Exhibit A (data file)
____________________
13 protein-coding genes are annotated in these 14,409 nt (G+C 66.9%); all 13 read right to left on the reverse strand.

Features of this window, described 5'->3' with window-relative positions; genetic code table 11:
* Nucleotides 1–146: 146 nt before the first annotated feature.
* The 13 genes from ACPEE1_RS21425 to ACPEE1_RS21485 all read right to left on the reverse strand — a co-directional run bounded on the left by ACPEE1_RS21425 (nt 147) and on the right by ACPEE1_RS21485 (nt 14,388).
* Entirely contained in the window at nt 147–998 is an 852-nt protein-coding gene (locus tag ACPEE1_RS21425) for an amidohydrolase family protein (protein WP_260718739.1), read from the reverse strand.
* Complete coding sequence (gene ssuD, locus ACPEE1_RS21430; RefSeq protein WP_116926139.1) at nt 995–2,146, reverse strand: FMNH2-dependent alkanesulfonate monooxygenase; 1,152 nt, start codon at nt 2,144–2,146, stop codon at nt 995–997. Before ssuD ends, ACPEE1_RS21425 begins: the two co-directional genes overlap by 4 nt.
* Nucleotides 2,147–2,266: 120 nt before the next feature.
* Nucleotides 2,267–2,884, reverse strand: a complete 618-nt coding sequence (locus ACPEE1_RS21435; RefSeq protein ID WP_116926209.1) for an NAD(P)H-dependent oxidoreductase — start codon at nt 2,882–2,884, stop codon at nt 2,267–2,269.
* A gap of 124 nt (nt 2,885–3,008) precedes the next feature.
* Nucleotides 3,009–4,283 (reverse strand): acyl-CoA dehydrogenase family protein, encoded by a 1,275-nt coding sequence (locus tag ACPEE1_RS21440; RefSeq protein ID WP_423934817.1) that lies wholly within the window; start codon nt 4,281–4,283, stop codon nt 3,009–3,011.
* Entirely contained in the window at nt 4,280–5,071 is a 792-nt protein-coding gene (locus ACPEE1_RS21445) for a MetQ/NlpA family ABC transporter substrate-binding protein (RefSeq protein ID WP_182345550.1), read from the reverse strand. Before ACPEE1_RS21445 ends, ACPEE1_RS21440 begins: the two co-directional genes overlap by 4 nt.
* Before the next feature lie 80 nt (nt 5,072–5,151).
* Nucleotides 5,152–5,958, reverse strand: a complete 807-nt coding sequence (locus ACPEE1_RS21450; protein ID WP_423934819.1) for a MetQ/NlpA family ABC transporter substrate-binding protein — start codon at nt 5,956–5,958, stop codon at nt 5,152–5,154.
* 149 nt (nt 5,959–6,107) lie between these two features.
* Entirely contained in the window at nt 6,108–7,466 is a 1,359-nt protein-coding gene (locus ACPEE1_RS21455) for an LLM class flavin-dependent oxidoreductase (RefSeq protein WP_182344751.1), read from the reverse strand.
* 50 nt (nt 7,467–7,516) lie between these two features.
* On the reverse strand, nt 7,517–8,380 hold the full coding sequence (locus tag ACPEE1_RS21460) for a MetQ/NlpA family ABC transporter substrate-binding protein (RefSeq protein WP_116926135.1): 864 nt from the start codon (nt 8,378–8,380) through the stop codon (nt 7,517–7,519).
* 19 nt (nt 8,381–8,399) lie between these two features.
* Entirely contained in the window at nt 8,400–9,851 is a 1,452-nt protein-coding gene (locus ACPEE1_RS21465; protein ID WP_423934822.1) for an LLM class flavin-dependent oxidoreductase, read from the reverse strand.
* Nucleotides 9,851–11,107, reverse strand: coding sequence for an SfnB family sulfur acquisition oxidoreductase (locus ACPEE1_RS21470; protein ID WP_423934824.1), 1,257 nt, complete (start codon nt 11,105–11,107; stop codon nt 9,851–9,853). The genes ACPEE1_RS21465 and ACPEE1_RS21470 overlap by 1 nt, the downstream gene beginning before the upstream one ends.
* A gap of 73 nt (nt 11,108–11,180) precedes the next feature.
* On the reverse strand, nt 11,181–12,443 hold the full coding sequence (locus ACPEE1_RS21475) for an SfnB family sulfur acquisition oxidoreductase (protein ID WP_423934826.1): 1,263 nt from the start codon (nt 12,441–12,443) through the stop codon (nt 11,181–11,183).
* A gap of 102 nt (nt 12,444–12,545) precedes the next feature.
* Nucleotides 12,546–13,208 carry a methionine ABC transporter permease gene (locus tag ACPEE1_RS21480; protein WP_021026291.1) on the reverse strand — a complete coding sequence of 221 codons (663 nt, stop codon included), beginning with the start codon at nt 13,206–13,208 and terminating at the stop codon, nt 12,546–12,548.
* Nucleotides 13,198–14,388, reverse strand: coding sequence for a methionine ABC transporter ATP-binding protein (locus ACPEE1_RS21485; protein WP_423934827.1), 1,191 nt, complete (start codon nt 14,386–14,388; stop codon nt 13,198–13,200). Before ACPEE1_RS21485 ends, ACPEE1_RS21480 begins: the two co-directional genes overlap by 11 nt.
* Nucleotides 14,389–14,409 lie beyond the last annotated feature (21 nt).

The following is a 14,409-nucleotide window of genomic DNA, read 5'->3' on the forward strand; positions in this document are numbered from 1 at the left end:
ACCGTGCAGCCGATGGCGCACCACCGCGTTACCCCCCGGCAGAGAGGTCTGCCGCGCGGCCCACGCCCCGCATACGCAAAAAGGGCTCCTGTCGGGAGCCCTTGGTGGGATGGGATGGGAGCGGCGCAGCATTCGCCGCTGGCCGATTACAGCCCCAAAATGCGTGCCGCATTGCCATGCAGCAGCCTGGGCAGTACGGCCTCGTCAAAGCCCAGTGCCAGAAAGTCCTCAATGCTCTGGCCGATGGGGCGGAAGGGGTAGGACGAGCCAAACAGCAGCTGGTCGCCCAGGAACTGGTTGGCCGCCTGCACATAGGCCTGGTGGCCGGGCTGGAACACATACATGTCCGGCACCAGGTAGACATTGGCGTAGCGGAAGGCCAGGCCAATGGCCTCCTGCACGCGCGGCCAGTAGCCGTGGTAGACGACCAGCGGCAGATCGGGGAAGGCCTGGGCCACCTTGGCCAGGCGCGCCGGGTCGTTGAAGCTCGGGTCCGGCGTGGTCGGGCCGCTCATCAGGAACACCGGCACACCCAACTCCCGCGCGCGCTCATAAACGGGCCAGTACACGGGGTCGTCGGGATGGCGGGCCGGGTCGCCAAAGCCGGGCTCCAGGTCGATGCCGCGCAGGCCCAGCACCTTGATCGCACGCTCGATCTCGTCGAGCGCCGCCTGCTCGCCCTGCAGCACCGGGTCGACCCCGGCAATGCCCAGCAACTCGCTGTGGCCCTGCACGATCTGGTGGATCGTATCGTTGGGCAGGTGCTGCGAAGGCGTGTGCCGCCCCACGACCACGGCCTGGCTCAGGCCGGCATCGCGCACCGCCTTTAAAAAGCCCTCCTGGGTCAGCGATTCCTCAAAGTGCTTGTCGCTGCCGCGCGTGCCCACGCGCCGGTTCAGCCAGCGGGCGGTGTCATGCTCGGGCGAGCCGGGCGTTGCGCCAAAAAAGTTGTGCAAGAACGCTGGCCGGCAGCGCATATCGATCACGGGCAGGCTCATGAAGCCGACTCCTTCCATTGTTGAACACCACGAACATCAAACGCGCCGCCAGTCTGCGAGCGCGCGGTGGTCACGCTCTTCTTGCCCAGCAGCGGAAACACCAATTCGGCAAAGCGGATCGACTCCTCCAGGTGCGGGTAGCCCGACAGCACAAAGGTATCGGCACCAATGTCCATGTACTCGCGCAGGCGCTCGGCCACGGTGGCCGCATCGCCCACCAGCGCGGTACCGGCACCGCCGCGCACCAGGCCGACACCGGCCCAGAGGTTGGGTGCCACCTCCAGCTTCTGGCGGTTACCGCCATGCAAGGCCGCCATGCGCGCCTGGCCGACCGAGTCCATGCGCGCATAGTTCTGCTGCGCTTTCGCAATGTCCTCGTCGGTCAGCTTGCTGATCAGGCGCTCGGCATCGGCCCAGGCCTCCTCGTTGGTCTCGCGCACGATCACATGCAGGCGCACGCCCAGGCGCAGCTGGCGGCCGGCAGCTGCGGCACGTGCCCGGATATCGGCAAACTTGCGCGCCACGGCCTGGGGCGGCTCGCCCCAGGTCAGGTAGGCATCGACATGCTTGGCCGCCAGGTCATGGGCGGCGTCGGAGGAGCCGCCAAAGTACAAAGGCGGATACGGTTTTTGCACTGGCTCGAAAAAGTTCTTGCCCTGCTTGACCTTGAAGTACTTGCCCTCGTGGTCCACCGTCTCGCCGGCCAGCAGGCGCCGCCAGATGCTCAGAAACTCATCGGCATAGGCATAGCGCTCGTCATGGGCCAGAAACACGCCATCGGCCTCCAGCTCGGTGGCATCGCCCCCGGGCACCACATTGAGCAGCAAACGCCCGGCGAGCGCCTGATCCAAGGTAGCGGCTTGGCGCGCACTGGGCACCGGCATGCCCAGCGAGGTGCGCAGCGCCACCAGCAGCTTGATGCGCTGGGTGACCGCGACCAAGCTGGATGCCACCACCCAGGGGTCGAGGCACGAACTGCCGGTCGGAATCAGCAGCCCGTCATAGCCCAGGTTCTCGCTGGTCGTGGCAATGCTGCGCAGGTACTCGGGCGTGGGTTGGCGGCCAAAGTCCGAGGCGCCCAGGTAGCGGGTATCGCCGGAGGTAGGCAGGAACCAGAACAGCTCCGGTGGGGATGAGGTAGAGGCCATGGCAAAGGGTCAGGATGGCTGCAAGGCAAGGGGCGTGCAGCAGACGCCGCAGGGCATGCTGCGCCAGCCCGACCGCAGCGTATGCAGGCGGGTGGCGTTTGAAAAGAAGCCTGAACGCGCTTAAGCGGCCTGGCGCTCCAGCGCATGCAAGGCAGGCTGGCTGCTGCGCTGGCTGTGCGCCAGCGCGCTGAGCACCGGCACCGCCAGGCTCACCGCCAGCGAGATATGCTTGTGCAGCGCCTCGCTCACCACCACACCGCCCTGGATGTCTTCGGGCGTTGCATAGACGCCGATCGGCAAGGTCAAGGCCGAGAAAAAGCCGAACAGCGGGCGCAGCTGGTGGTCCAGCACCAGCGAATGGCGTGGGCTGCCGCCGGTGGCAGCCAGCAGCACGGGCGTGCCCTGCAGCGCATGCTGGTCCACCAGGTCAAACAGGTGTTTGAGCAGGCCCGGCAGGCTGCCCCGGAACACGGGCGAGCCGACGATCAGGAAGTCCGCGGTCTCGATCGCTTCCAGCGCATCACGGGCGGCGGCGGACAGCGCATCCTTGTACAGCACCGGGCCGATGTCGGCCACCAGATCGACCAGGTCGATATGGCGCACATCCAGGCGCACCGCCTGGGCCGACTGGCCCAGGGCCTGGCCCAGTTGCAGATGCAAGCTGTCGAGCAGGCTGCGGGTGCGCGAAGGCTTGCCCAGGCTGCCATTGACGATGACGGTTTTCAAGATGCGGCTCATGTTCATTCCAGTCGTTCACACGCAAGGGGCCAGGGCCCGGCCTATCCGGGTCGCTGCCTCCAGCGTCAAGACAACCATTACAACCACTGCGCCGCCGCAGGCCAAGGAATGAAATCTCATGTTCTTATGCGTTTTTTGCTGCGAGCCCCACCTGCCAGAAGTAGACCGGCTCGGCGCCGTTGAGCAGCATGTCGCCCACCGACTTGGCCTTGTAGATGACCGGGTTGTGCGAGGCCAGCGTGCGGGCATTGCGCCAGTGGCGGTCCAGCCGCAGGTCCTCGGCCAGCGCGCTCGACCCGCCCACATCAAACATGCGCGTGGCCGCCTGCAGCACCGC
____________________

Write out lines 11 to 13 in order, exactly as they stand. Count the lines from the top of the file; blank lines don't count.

* Entirely contained in the window at nt 4,280–5,071 is a 792-nt protein-coding gene (locus ACPEE1_RS21445) for a MetQ/NlpA family ABC transporter substrate-binding protein (RefSeq protein ID WP_182345550.1), read from the reverse strand. Before ACPEE1_RS21445 ends, ACPEE1_RS21440 begins: the two co-directional genes overlap by 4 nt.
* Before the next feature lie 80 nt (nt 5,072–5,151).
* Nucleotides 5,152–5,958, reverse strand: a complete 807-nt coding sequence (locus ACPEE1_RS21450; protein ID WP_423934819.1) for a MetQ/NlpA family ABC transporter substrate-binding protein — start codon at nt 5,956–5,958, stop codon at nt 5,152–5,154.